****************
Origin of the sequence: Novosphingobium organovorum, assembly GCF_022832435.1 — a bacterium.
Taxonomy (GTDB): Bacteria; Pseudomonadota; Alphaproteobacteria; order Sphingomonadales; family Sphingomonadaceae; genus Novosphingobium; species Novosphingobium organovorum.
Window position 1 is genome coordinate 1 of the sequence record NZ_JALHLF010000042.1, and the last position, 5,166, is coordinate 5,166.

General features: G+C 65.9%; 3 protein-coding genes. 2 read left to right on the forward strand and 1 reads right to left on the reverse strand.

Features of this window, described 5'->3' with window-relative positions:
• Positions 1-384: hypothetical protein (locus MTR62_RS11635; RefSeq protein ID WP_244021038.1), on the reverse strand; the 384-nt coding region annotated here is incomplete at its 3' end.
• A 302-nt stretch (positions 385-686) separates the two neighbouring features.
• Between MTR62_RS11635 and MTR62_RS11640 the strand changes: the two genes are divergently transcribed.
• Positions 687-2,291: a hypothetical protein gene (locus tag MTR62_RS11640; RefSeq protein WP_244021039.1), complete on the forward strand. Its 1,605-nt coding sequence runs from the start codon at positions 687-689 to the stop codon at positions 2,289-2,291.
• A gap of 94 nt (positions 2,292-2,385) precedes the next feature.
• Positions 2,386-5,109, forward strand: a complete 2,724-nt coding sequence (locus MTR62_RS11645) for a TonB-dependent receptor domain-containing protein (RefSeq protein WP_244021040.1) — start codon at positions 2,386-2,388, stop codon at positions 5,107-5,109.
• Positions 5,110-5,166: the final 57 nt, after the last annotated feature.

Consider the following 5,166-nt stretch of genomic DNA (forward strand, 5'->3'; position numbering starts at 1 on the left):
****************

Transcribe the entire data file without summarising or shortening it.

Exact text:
Origin of the sequence: Novosphingobium organovorum, assembly GCF_022832435.1 — a bacterium.
Taxonomy (GTDB): Bacteria; Pseudomonadota; Alphaproteobacteria; order Sphingomonadales; family Sphingomonadaceae; genus Novosphingobium; species Novosphingobium organovorum.
Window position 1 is genome coordinate 1 of the sequence record NZ_JALHLF010000042.1, and the last position, 5,166, is coordinate 5,166.

General features: G+C 65.9%; 3 protein-coding genes. 2 read left to right on the forward strand and 1 reads right to left on the reverse strand.

Features of this window, described 5'->3' with window-relative positions:
• Positions 1-384: hypothetical protein (locus MTR62_RS11635; RefSeq protein ID WP_244021038.1), on the reverse strand; the 384-nt coding region annotated here is incomplete at its 3' end.
• A 302-nt stretch (positions 385-686) separates the two neighbouring features.
• Between MTR62_RS11635 and MTR62_RS11640 the strand changes: the two genes are divergently transcribed.
• Positions 687-2,291: a hypothetical protein gene (locus tag MTR62_RS11640; RefSeq protein WP_244021039.1), complete on the forward strand. Its 1,605-nt coding sequence runs from the start codon at positions 687-689 to the stop codon at positions 2,289-2,291.
• A gap of 94 nt (positions 2,292-2,385) precedes the next feature.
• Positions 2,386-5,109, forward strand: a complete 2,724-nt coding sequence (locus MTR62_RS11645) for a TonB-dependent receptor domain-containing protein (RefSeq protein WP_244021040.1) — start codon at positions 2,386-2,388, stop codon at positions 5,107-5,109.
• Positions 5,110-5,166: the final 57 nt, after the last annotated feature.

Consider the following 5,166-nt stretch of genomic DNA (forward strand, 5'->3'; position numbering starts at 1 on the left):